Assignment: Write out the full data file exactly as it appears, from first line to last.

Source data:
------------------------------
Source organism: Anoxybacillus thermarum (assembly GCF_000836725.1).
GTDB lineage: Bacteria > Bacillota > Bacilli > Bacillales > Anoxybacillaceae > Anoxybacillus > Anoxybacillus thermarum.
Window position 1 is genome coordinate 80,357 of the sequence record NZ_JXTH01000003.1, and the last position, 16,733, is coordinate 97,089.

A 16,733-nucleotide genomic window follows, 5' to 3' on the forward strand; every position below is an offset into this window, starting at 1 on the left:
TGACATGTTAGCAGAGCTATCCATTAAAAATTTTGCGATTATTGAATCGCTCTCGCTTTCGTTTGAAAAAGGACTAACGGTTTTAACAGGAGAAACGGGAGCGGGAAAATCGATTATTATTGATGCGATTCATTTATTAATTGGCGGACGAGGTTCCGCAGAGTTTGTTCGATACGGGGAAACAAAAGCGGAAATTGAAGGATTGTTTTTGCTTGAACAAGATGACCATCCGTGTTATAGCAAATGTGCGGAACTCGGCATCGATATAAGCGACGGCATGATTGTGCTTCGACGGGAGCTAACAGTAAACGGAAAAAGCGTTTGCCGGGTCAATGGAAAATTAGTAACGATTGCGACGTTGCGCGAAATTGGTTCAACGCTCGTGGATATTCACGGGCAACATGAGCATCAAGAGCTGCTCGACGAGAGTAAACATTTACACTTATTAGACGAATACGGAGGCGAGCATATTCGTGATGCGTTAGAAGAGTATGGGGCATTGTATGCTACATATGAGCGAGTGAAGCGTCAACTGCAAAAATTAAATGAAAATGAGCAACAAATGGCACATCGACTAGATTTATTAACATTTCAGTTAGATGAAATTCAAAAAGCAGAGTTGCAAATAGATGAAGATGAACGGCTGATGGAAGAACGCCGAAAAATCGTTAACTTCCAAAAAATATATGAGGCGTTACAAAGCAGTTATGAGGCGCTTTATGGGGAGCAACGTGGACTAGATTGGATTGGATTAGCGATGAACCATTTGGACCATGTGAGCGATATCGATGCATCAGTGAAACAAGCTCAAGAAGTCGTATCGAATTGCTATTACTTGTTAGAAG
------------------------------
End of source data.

Source organism: Anoxybacillus thermarum (assembly GCF_000836725.1).
GTDB lineage: Bacteria > Bacillota > Bacilli > Bacillales > Anoxybacillaceae > Anoxybacillus > Anoxybacillus thermarum.
Window position 1 is genome coordinate 80,357 of the sequence record NZ_JXTH01000003.1, and the last position, 16,733, is coordinate 97,089.

A 16,733-nucleotide genomic window follows, 5' to 3' on the forward strand; every position below is an offset into this window, starting at 1 on the left:
TGACATGTTAGCAGAGCTATCCATTAAAAATTTTGCGATTATTGAATCGCTCTCGCTTTCGTTTGAAAAAGGACTAACGGTTTTAACAGGAGAAACGGGAGCGGGAAAATCGATTATTATTGATGCGATTCATTTATTAATTGGCGGACGAGGTTCCGCAGAGTTTGTTCGATACGGGGAAACAAAAGCGGAAATTGAAGGATTGTTTTTGCTTGAACAAGATGACCATCCGTGTTATAGCAAATGTGCGGAACTCGGCATCGATATAAGCGACGGCATGATTGTGCTTCGACGGGAGCTAACAGTAAACGGAAAAAGCGTTTGCCGGGTCAATGGAAAATTAGTAACGATTGCGACGTTGCGCGAAATTGGTTCAACGCTCGTGGATATTCACGGGCAACATGAGCATCAAGAGCTGCTCGACGAGAGTAAACATTTACACTTATTAGACGAATACGGAGGCGAGCATATTCGTGATGCGTTAGAAGAGTATGGGGCATTGTATGCTACATATGAGCGAGTGAAGCGTCAACTGCAAAAATTAAATGAAAATGAGCAACAAATGGCACATCGACTAGATTTATTAACATTTCAGTTAGATGAAATTCAAAAAGCAGAGTTGCAAATAGATGAAGATGAACGGCTGATGGAAGAACGCCGAAAAATCGTTAACTTCCAAAAAATATATGAGGCGTTACAAAGCAGTTATGAGGCGCTTTATGGGGAGCAACGTGGACTAGATTGGATTGGATTAGCGATGAACCATTTGGACCATGTGAGCGATATCGATGCATCAGTGAAACAAGCTCAAGAAGTCGTATCGAATTGCTATTACTTGTTAGAAG